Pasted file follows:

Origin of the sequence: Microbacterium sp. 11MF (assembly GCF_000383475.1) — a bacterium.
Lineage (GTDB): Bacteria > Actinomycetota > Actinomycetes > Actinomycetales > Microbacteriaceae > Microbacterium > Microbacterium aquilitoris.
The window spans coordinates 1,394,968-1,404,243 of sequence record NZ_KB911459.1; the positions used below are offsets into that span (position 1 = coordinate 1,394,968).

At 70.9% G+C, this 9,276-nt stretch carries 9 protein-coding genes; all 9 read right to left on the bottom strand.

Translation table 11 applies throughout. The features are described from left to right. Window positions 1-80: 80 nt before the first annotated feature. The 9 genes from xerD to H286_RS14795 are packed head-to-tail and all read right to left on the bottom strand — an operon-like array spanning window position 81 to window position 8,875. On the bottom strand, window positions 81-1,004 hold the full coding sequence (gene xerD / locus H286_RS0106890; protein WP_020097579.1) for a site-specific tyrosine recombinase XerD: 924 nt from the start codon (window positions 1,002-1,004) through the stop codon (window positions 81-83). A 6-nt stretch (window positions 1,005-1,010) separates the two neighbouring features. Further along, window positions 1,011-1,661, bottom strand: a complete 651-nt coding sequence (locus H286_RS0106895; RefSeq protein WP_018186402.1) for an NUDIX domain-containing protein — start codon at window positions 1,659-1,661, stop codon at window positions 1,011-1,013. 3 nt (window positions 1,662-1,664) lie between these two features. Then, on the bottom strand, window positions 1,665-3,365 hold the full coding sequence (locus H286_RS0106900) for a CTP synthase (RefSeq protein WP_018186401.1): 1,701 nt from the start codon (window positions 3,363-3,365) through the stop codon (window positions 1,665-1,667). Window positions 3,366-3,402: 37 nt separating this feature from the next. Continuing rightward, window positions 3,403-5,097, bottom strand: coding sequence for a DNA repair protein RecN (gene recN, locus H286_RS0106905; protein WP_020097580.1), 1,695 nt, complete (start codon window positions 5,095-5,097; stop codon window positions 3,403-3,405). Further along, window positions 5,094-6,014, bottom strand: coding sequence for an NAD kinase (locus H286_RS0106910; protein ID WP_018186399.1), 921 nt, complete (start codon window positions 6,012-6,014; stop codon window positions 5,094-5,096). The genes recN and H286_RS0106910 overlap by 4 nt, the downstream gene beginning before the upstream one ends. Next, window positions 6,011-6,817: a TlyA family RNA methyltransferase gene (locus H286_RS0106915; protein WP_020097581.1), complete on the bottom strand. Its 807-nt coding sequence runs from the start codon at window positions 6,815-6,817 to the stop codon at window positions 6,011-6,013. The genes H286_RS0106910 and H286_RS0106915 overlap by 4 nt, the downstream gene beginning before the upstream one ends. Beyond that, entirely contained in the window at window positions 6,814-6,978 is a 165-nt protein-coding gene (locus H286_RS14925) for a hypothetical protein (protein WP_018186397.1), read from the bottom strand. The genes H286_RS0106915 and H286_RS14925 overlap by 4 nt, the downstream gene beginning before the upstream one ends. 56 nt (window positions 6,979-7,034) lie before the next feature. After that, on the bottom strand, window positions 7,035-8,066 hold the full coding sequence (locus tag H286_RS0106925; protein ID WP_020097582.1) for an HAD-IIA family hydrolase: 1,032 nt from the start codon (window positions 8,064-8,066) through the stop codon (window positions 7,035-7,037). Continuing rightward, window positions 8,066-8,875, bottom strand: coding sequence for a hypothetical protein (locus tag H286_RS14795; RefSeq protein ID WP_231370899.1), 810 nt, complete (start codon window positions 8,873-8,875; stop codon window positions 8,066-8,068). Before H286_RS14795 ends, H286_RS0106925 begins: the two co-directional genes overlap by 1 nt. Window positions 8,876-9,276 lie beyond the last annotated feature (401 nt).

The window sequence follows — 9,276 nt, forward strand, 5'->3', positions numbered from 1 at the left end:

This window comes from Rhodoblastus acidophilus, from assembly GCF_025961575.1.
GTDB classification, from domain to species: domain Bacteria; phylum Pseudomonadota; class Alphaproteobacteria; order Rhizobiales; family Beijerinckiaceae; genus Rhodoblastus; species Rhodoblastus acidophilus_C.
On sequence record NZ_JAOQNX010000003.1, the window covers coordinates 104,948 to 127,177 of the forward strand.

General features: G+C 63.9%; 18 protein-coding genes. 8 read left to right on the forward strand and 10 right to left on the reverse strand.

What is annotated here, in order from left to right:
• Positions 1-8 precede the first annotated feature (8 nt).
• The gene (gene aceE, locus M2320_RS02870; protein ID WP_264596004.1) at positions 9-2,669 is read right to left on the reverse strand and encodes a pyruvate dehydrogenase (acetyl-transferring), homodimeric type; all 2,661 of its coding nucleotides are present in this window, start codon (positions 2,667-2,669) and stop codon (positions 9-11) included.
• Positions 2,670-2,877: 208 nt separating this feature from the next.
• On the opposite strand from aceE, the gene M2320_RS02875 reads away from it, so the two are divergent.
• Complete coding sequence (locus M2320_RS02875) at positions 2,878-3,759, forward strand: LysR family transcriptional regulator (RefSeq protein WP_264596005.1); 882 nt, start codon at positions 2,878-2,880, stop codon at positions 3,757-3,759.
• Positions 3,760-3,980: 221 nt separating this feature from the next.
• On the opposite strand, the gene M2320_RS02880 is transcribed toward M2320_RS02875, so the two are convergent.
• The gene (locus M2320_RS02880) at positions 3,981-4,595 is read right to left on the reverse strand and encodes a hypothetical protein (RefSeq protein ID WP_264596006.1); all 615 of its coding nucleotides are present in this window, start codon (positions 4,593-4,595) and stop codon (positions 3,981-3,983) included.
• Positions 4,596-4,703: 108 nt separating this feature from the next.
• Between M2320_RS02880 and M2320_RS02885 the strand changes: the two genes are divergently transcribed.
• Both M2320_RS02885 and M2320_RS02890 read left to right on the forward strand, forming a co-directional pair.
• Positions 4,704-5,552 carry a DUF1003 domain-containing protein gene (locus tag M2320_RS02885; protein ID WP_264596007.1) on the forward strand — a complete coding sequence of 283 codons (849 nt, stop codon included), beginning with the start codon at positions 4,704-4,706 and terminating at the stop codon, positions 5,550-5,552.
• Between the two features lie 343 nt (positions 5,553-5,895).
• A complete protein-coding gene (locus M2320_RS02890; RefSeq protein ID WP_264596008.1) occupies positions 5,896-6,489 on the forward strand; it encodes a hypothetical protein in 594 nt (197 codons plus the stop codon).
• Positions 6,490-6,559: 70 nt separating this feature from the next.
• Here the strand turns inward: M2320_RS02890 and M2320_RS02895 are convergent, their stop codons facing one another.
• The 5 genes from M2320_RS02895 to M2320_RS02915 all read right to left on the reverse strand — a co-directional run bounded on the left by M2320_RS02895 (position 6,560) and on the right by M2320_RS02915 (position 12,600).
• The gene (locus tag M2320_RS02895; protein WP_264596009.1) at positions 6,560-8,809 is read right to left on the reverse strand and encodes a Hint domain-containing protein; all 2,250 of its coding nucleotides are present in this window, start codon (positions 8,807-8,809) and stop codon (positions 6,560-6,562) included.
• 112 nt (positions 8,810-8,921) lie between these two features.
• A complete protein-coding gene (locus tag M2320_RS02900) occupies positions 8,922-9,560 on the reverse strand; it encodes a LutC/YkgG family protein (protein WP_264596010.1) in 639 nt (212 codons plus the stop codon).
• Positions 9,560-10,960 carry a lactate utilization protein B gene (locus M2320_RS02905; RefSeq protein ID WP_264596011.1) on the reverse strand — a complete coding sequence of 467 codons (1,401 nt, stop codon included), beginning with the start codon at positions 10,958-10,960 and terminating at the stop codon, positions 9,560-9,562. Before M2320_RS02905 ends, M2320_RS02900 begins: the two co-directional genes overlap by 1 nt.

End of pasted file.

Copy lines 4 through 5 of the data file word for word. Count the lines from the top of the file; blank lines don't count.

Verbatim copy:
At 70.9% G+C, this 9,276-nt stretch carries 9 protein-coding genes; all 9 read right to left on the bottom strand.

Translation table 11 applies throughout. The features are described from left to right. Window positions 1-80: 80 nt before the first annotated feature. The 9 genes from xerD to H286_RS14795 are packed head-to-tail and all read right to left on the bottom strand — an operon-like array spanning window position 81 to window position 8,875. On the bottom strand, window positions 81-1,004 hold the full coding sequence (gene xerD / locus H286_RS0106890; protein WP_020097579.1) for a site-specific tyrosine recombinase XerD: 924 nt from the start codon (window positions 1,002-1,004) through the stop codon (window positions 81-83). A 6-nt stretch (window positions 1,005-1,010) separates the two neighbouring features. Further along, window positions 1,011-1,661, bottom strand: a complete 651-nt coding sequence (locus H286_RS0106895; RefSeq protein WP_018186402.1) for an NUDIX domain-containing protein — start codon at window positions 1,659-1,661, stop codon at window positions 1,011-1,013. 3 nt (window positions 1,662-1,664) lie between these two features. Then, on the bottom strand, window positions 1,665-3,365 hold the full coding sequence (locus H286_RS0106900) for a CTP synthase (RefSeq protein WP_018186401.1): 1,701 nt from the start codon (window positions 3,363-3,365) through the stop codon (window positions 1,665-1,667). Window positions 3,366-3,402: 37 nt separating this feature from the next. Continuing rightward, window positions 3,403-5,097, bottom strand: coding sequence for a DNA repair protein RecN (gene recN, locus H286_RS0106905; protein WP_020097580.1), 1,695 nt, complete (start codon window positions 5,095-5,097; stop codon window positions 3,403-3,405). Further along, window positions 5,094-6,014, bottom strand: coding sequence for an NAD kinase (locus H286_RS0106910; protein ID WP_018186399.1), 921 nt, complete (start codon window positions 6,012-6,014; stop codon window positions 5,094-5,096). The genes recN and H286_RS0106910 overlap by 4 nt, the downstream gene beginning before the upstream one ends. Next, window positions 6,011-6,817: a TlyA family RNA methyltransferase gene (locus H286_RS0106915; protein WP_020097581.1), complete on the bottom strand. Its 807-nt coding sequence runs from the start codon at window positions 6,815-6,817 to the stop codon at window positions 6,011-6,013. The genes H286_RS0106910 and H286_RS0106915 overlap by 4 nt, the downstream gene beginning before the upstream one ends. Beyond that, entirely contained in the window at window positions 6,814-6,978 is a 165-nt protein-coding gene (locus H286_RS14925) for a hypothetical protein (protein WP_018186397.1), read from the bottom strand. The genes H286_RS0106915 and H286_RS14925 overlap by 4 nt, the downstream gene beginning before the upstream one ends. 56 nt (window positions 6,979-7,034) lie before the next feature. After that, on the bottom strand, window positions 7,035-8,066 hold the full coding sequence (locus tag H286_RS0106925; protein ID WP_020097582.1) for an HAD-IIA family hydrolase: 1,032 nt from the start codon (window positions 8,064-8,066) through the stop codon (window positions 7,035-7,037). Continuing rightward, window positions 8,066-8,875, bottom strand: coding sequence for a hypothetical protein (locus tag H286_RS14795; RefSeq protein ID WP_231370899.1), 810 nt, complete (start codon window positions 8,873-8,875; stop codon window positions 8,066-8,068). Before H286_RS14795 ends, H286_RS0106925 begins: the two co-directional genes overlap by 1 nt. Window positions 8,876-9,276 lie beyond the last annotated feature (401 nt).